COVID-19 as a Stress Test: Assessing the Bank Regulatory Framework
Diana A. Iercosan,
Ke Wang (),
Missaka Warusawitharana () and
Carlo Wix ()
Additional contact information
Akos Horvath: https://www.federalreserve.gov/econres/akos-horvath.htm
Diana A. Iercosan: https://www.federalreserve.gov/econres/diana-a-iercosan.htm
Ben Ranish: https://www.federalreserve.gov/econres/ben-ranish.htm
No 2021-024, Finance and Economics Discussion Series from Board of Governors of the Federal Reserve System (U.S.)
The widespread economic damage caused by the ongoing COVID-19 pandemic poses the first major test of the bank regulatory reforms put in place following the global financial crisis. This study assesses this framework, with an emphasis on capital and liquidity requirements. Leading up to the COVID-19 crisis, banks were well-capitalized and held ample liquid assets, reflecting in part heightened requirements. Capital requirements were comparable across major jurisdictions, despite differences in the implementation of the international Basel standards. The overall robust capital and liquidity levels resulted in a resilient banking system, which maintained lending through the early stages of the pandemic. Furthermore, trading activity was a source of strength for banks, reflecting in part a prudent regulatory approach. Areas for potential improvement include addressing the cyclicality of requirements.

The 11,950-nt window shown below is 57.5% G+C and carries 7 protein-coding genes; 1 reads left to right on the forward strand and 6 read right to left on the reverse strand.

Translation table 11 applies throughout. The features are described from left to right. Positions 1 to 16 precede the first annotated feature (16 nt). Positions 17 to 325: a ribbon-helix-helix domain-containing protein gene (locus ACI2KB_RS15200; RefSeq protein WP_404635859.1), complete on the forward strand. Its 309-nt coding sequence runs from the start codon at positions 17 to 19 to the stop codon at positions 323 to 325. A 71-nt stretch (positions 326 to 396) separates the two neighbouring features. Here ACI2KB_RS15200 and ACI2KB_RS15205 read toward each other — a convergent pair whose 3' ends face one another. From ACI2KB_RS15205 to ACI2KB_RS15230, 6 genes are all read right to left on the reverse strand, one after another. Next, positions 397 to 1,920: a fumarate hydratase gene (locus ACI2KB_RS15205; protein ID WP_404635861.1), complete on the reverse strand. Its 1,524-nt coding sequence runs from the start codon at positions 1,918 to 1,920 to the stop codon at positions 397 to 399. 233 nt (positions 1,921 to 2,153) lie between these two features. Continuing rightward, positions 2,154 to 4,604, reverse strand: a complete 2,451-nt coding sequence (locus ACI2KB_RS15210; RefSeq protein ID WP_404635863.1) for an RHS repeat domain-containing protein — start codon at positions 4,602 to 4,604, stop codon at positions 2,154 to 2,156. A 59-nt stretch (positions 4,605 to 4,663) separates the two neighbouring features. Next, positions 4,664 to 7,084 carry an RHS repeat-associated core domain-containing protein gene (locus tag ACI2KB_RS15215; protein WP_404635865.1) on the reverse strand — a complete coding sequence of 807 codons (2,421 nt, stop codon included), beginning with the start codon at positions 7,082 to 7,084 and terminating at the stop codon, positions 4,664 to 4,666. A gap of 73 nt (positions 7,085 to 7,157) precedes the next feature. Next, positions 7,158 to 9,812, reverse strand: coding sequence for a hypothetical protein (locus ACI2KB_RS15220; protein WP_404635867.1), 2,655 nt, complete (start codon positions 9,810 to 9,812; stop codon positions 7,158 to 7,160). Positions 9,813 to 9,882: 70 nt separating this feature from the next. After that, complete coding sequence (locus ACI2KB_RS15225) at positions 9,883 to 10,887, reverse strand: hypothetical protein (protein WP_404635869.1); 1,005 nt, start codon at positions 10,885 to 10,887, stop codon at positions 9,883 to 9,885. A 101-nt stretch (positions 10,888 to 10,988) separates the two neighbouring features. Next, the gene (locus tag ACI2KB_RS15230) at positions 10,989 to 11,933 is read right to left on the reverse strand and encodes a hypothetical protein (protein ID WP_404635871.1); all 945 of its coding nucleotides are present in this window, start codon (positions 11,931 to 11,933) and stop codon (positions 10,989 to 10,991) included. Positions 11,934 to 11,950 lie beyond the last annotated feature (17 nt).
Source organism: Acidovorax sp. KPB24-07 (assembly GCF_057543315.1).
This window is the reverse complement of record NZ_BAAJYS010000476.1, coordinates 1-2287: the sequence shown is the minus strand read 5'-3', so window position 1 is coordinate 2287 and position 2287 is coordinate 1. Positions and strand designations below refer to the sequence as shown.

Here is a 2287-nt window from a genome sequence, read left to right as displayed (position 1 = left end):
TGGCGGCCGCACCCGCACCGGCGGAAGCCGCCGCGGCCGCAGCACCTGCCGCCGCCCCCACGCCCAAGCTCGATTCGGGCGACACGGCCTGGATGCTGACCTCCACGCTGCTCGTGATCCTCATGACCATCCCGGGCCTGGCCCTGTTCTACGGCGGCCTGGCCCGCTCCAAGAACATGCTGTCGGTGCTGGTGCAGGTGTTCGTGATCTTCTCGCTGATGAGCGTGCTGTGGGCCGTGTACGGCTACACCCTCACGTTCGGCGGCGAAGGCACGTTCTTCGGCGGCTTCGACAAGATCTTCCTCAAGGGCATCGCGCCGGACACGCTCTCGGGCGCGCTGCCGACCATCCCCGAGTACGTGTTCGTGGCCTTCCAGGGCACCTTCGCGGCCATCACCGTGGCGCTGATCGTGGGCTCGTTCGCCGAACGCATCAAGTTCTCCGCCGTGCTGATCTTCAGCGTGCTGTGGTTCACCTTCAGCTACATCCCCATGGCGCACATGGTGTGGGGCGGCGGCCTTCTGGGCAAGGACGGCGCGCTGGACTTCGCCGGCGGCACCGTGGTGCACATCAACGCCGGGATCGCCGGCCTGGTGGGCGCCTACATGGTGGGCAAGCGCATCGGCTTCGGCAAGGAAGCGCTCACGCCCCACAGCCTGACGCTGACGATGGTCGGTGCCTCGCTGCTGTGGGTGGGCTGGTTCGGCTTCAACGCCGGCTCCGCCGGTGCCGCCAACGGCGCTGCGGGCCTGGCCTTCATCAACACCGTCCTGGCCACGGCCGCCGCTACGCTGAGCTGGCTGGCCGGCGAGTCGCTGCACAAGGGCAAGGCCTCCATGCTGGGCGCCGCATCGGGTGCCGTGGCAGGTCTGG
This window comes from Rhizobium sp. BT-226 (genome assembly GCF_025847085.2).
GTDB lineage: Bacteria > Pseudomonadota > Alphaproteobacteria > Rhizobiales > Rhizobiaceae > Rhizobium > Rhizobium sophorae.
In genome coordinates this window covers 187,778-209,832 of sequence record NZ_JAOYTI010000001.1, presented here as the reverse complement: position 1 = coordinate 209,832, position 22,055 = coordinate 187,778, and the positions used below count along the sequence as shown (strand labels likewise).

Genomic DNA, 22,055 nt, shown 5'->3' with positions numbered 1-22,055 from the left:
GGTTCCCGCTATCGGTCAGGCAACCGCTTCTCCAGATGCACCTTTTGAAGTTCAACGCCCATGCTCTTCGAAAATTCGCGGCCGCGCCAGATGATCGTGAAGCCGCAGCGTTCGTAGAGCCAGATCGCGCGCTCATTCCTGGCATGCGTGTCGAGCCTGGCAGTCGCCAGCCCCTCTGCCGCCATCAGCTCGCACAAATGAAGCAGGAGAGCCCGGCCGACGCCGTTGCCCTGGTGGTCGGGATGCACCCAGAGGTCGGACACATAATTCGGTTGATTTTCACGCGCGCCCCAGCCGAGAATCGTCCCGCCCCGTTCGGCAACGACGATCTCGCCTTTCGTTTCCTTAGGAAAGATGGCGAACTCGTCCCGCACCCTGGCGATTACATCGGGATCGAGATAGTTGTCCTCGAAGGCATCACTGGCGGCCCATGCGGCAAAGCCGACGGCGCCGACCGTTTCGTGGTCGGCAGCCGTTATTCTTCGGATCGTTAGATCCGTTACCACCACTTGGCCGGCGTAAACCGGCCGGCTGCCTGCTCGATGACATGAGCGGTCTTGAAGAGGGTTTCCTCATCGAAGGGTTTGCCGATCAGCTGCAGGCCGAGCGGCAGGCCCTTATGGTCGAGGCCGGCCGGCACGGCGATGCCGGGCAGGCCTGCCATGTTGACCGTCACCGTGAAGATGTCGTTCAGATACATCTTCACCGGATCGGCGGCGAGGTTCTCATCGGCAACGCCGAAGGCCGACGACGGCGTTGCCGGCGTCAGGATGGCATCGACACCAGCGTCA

Keywords: Bank capital; Banking regulation; Liquidity (search for similar items in EconPapers)
Pages: 47 p.
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Persistent link: https://EconPapers.repec.org/RePEc:fip:fedgfe:2021-24
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